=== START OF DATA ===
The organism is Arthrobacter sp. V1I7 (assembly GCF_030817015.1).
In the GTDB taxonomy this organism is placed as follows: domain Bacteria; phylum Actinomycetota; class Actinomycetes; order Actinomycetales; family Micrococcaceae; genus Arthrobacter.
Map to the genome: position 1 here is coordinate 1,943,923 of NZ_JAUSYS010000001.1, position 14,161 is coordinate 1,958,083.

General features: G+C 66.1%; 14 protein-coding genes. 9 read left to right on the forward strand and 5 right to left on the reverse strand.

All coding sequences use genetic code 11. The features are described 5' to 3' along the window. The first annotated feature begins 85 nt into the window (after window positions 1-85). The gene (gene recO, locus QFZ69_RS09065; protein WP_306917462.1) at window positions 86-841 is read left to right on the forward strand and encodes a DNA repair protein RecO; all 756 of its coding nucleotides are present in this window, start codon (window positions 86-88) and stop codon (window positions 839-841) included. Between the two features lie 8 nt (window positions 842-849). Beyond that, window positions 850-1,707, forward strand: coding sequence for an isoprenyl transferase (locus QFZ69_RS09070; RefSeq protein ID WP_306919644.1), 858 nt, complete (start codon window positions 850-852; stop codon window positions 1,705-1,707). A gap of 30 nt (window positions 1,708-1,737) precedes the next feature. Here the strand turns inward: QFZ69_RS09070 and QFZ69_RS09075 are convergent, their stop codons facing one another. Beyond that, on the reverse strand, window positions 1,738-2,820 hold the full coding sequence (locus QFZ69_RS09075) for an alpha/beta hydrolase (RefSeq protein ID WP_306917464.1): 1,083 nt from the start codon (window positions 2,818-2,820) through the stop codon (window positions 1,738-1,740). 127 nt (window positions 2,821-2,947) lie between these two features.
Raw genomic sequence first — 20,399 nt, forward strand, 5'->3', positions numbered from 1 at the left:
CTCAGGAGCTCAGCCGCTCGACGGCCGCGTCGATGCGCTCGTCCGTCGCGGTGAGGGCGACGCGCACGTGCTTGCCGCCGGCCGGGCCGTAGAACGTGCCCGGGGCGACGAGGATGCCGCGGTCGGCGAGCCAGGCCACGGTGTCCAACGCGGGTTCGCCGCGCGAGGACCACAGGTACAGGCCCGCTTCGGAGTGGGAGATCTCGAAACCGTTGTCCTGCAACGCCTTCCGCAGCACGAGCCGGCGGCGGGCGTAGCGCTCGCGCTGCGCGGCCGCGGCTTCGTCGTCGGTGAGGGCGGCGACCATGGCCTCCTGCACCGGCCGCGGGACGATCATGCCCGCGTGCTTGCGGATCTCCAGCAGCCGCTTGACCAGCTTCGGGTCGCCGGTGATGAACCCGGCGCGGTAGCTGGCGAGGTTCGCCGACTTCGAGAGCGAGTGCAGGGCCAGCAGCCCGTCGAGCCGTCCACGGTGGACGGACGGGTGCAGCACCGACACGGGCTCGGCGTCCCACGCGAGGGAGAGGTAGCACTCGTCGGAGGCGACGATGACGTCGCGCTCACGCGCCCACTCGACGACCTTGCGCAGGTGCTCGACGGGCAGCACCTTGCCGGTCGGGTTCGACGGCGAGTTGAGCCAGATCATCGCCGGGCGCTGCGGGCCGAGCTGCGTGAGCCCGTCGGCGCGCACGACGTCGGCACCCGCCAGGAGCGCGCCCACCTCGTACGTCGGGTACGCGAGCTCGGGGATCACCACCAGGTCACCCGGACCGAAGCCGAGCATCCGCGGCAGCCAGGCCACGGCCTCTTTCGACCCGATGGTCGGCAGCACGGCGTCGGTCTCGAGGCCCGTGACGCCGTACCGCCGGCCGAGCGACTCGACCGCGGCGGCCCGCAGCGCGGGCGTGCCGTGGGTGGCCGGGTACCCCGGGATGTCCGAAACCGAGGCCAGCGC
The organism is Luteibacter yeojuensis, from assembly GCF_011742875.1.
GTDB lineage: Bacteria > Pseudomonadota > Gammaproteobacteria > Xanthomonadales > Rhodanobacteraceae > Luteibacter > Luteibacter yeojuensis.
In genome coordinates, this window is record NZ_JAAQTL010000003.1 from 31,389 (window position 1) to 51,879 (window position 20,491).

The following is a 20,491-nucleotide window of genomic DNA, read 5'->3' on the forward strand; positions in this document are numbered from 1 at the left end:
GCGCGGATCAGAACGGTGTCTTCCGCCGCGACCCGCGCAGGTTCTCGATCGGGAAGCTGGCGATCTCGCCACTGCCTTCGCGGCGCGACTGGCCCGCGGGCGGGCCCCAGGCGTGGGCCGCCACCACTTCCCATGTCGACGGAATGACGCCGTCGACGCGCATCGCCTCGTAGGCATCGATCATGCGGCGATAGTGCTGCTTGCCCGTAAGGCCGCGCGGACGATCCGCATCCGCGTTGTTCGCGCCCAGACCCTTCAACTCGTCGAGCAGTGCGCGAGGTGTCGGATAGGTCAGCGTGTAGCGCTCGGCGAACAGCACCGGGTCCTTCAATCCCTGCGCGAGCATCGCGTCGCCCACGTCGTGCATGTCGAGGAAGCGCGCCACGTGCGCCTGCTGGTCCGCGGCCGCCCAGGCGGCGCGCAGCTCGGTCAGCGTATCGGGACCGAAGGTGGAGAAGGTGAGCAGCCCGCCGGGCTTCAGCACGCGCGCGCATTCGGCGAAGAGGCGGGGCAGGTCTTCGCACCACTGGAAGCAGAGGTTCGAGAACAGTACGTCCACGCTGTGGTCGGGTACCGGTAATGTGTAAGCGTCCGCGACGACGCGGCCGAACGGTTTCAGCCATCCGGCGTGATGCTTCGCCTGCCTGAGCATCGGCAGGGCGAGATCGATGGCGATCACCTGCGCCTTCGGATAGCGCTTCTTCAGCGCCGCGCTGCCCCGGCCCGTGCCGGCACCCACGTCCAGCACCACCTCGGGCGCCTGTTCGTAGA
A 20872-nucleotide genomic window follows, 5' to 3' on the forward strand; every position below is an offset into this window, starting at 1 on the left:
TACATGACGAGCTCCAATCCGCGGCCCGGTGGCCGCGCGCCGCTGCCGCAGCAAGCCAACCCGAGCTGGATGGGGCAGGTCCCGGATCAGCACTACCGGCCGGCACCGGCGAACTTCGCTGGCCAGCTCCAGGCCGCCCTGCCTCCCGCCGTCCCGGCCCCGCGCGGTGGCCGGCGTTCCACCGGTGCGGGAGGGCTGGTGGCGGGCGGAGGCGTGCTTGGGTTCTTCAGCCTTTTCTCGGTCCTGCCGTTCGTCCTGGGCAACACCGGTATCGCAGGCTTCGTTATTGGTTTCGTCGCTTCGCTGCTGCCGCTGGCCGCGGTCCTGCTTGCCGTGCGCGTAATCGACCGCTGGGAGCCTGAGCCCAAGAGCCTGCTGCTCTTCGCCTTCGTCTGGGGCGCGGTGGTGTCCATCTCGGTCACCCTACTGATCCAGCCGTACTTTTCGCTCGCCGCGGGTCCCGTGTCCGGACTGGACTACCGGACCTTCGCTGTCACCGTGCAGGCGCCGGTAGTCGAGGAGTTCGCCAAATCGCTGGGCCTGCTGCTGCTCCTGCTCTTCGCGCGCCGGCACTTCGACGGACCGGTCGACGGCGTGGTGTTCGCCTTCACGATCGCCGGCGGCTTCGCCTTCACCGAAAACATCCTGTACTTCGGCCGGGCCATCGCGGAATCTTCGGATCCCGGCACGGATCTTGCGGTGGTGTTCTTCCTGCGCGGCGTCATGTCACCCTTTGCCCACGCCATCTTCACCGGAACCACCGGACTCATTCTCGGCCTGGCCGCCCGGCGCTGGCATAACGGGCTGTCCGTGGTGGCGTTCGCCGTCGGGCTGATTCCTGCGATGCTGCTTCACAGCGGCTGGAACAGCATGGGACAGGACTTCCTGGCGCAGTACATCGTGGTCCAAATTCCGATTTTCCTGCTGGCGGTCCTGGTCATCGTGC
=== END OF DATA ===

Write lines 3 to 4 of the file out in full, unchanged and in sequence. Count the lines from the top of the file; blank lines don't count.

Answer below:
Map to the genome: position 1 here is coordinate 1,943,923 of NZ_JAUSYS010000001.1, position 14,161 is coordinate 1,958,083.

General features: G+C 66.1%; 14 protein-coding genes. 9 read left to right on the forward strand and 5 right to left on the reverse strand.